Corporate America should be paying attention to #OccupyWallStreet, which at breathtaking speed — less than three weeks — has sparked protests across America, made the front pages of national newspapers and led to an explosion of creative and effective Web-based content. (Check out We are the 99%.) This unruly, chaotic series of leaderless demonstrations may or may not be the beginnings of a left-wing equivalent of the Tea Party–that is, a grass roots movement with the power to impact the national political conversation — but it’s not going to fade away anytime soon.
To be sure–lots of things now being said by and about these protestors are laughable. Manhattan’s financial district is not Tahrir Square. Capitalism itself is not the problem. Taxing the richest 1%, even at confiscatory rates, won’t support the other 99%. One unofficial list of “proposed demands” from the group includes a $20 minimum wage, free college tuition, a trillion dollars for infrastructure, another trillion for ecological restoration and across the board debt forgiveness for all. Whoopee! Like so much of what passes for political debate these days in America, the conversation here is all about benefits, and not at all about costs. Didn’t any of these kids take economics in college?
Nor is these protests “the most important thing in the world,” as Naomi Klein said the other day. Not yet, anyway.
But they are important, and here’s why. These nonviolent actions are built around a couple of fundamental arguments — grievances, really — that business leaders and fans of capitalism (like me) need to take seriously.
First, the American economy isn’t working for tens of millions of people–not just the unemployed, but many more who are living from paycheck to paycheck. People are scared, frustrated, discouraged, angry or all of the above. They no longer believe that working hard and playing by the rules will give them a better life. They’re probably right. Low-skilled workers in particular are disconnected from the American dream of an ever-improving standard of living.
Second, the rich powerful people who are largely but not entirely responsible for the financial crisis and the global recession – the shorthand for this group is “Wall Street” – have, for the most part, neither apologized for their actions or nor paid a price. They created the mess (yes, with the help of reckless borrowers) but they’re doing fine. Come to think of it, they’re doing fine because the rest of us bailed them out.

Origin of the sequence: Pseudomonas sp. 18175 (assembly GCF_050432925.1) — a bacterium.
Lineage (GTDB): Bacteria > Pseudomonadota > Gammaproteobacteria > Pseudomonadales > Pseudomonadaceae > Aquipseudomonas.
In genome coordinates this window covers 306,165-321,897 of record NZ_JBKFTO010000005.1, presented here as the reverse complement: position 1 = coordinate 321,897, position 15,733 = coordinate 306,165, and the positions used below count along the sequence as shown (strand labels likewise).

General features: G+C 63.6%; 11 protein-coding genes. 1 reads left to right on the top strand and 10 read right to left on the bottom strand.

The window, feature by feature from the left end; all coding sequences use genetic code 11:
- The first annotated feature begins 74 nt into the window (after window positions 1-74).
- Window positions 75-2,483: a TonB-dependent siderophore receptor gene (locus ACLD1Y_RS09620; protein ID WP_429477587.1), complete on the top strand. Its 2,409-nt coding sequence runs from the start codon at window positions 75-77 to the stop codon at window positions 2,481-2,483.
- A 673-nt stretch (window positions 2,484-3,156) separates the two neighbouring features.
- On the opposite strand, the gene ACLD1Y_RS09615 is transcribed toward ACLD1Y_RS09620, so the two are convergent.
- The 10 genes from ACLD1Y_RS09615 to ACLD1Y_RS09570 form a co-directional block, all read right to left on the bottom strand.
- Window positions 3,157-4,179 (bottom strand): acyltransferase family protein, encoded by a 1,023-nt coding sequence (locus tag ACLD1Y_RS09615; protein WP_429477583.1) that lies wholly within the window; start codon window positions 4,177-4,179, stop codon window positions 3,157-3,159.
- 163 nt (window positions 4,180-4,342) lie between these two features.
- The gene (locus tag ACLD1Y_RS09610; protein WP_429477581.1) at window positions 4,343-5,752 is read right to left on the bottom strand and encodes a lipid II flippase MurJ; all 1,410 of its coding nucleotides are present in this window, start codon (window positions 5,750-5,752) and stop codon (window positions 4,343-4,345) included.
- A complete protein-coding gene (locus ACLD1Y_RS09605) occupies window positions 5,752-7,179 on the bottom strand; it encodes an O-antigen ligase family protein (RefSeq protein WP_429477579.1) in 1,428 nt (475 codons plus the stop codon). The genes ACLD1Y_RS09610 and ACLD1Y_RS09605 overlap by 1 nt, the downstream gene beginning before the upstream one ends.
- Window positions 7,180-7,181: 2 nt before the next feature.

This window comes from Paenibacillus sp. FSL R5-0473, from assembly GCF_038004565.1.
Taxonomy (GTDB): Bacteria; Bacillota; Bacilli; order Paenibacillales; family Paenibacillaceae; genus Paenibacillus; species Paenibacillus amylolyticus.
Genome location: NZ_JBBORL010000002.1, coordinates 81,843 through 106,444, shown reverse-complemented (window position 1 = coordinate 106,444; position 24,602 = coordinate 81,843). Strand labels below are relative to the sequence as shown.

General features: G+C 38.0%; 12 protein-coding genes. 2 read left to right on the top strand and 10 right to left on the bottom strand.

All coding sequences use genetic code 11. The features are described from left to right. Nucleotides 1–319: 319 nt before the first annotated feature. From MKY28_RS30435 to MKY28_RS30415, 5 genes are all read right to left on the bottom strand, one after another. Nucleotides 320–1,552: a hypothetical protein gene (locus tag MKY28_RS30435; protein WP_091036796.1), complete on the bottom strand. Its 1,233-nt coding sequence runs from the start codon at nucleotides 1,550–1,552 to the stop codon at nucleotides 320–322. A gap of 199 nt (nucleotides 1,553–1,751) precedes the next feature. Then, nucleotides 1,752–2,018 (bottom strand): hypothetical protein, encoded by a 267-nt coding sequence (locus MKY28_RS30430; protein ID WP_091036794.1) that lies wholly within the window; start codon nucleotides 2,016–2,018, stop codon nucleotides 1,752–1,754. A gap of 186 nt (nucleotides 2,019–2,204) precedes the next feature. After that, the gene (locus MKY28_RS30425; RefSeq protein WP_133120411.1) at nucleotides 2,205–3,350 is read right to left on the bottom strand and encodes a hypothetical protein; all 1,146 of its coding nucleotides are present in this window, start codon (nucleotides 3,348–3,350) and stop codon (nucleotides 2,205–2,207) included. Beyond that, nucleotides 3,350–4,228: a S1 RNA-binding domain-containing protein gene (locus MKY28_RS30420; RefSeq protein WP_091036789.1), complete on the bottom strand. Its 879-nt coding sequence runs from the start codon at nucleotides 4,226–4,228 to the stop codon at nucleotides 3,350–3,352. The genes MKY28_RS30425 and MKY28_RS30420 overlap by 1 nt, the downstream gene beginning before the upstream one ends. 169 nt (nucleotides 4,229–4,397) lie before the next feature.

How to restore the American dream is a problem way above my pay grade, but it’s more likely to be dealt with by improving education, reforming the health care system, investing in research, making it easier for immigrants to settle here and generally creating opportunities for economic growth than it is by soaking the rich. The U.S. economy accounted for less 25% of global GDP in 2009; a decade earlier, our share of the world economy output was more than 30%. We’re a nation in relative decline, folks. We lived beyond our means for years and now we may all have to get used to making do with less.
But bringing accountability to corporate America–that is, satisfying the second grievance, is an easier job, and one best done by business leaders, not by government. It’s important because cynicism about big business is a corrosive force. Here are a few places to start.
1. Listen. If you work on Wall Street or in a big company, take a break from the office, wander over to the demonstrators and ask them why they’re there. Or do so virtually, by visiting OccupyWallStreet or #OccupyWallStreet (actually, adbusters) or especially We are the 99%. These are your customers or potential customers. You need to understand their passions.
2. Curb CEO pay. Nothing breeds cynicism about business as much as outsized pay for top execs. Everyone, and I mean everyone, in business knows that CEOs are overpaid. Worst of all is pay for failure. HP’s failed CEO Leo Apotheker was paid $25 million for less than a year of work, says CNNMoney. Jeffrey Goldberg of The Atlantic reports today that CEO Craig Dubow of Gannett, a crappy newspaper company if ever there was one, stands to collect up to $37 million in retirement benefits. The company’s stock plummeted during his tenure. Boards of directors that approve these pay packages should be ashamed, as should institutional shareholders that fail to hold boards accountable. Investors of the World, Unite!
3. Stimulate the economy. Make it easier for homeowners to refinance their mortgage at today’s low rates, as David Wessel argued recently in The Wall Street Journal. Scale up energy efficiency in buildings, which lowers electricity bills and creates jobs. Get creative about providing part-time work, so that fewer people are entirely out of the workforce. If you’re an investor, take a risk on an entrepreneur with a crazy idea.
4. Join the political debate. Not to advance narrow corporate interests but to argue for the long-term, sensible thinking requires to solve big problems like the economic slowdown, the federal deficit, climate change and health care. Don’t let the Tea Party and OccupyWallStreet drown out the middle.
Wall Street, in particular, needs to wake up.
One reason for doing so should be obvious. It’s never a good thing when millions of people attack your brand. I’m already hearing radio commercials for “your local bank” designed to capitalize on people’s frustrations with the big banks, i.e., Bank of America, Citi and Chase.
More important, an America where many millions of people feel angry and disenfranchised is not going to be a good place in which to do business–or to live.